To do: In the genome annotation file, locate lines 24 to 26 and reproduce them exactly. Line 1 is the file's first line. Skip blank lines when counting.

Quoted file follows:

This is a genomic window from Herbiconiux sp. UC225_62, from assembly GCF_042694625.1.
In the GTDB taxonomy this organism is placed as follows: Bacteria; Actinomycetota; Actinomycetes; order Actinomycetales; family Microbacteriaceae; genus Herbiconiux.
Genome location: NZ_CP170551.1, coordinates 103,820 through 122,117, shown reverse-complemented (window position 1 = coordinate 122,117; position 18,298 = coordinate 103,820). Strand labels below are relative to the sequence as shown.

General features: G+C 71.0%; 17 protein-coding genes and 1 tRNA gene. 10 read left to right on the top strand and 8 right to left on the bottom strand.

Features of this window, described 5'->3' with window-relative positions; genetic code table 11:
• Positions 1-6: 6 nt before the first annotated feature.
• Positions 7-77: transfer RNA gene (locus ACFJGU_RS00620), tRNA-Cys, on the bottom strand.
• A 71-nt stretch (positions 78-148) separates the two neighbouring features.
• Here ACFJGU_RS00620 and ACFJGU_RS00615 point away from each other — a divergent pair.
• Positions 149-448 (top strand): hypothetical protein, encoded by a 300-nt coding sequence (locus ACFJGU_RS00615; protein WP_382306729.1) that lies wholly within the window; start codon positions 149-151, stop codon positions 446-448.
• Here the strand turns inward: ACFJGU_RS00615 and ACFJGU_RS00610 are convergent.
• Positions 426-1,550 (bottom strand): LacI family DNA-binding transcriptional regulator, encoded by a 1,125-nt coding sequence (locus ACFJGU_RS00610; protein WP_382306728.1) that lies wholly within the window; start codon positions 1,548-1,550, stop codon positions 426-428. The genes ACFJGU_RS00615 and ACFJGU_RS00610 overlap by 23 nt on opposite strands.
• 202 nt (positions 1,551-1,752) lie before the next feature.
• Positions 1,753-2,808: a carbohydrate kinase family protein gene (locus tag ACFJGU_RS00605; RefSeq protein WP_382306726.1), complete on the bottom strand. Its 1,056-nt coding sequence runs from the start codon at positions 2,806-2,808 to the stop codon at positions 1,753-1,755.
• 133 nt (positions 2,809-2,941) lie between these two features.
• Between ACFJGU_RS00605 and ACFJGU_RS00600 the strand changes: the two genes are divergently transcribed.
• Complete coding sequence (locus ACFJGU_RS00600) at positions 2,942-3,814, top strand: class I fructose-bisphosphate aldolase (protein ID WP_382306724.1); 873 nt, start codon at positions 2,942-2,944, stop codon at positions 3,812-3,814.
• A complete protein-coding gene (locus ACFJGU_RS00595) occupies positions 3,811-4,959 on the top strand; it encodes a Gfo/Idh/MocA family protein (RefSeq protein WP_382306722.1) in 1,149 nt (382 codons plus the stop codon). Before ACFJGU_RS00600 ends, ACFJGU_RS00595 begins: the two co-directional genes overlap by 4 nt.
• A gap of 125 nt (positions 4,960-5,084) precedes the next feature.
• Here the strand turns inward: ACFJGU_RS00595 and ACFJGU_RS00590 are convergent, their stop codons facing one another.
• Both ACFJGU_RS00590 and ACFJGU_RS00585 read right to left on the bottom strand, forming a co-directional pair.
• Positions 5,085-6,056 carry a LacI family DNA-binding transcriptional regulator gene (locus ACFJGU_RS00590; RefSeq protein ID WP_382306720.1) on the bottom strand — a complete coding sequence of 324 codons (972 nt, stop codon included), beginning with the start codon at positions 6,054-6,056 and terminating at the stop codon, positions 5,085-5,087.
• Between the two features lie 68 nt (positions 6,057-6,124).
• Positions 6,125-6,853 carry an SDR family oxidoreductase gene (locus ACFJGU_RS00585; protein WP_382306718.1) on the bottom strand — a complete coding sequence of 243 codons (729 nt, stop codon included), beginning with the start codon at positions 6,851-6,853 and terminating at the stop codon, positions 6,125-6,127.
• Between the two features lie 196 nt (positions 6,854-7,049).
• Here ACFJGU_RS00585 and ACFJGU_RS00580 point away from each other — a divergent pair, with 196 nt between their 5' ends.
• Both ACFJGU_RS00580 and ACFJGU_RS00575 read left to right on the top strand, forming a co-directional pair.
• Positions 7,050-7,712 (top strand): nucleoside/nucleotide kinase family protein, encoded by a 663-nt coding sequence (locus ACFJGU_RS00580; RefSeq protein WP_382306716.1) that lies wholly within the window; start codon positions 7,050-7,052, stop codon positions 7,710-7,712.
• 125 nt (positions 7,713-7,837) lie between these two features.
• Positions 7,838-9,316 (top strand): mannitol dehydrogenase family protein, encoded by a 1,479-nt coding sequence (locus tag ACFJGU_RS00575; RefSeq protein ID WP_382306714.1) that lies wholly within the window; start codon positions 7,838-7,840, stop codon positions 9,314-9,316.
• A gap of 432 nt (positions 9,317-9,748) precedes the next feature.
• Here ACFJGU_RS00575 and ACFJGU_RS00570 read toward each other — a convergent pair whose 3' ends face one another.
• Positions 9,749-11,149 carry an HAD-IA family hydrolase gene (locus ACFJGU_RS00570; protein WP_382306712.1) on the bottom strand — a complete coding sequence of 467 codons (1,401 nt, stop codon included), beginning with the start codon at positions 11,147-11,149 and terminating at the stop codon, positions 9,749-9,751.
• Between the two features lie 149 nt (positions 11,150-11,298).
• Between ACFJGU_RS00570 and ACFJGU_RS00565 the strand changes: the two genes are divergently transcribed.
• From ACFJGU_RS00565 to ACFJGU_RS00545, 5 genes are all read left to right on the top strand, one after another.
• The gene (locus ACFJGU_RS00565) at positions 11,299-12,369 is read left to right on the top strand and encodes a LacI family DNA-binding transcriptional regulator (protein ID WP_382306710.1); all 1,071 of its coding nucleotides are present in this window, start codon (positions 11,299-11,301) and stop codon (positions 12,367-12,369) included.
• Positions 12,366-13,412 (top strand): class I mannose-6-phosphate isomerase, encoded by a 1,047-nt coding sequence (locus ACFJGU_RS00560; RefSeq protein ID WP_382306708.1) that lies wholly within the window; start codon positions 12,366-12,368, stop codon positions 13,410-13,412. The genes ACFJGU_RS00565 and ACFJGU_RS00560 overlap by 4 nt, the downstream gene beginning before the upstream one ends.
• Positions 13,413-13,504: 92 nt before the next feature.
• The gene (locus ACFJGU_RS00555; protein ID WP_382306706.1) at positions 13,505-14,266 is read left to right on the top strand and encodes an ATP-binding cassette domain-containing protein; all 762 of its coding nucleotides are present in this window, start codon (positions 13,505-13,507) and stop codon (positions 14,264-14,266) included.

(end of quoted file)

• Positions 6,125-6,853 carry an SDR family oxidoreductase gene (locus ACFJGU_RS00585; protein WP_382306718.1) on the bottom strand — a complete coding sequence of 243 codons (729 nt, stop codon included), beginning with the start codon at positions 6,851-6,853 and terminating at the stop codon, positions 6,125-6,127.
• Between the two features lie 196 nt (positions 6,854-7,049).
• Here ACFJGU_RS00585 and ACFJGU_RS00580 point away from each other — a divergent pair, with 196 nt between their 5' ends.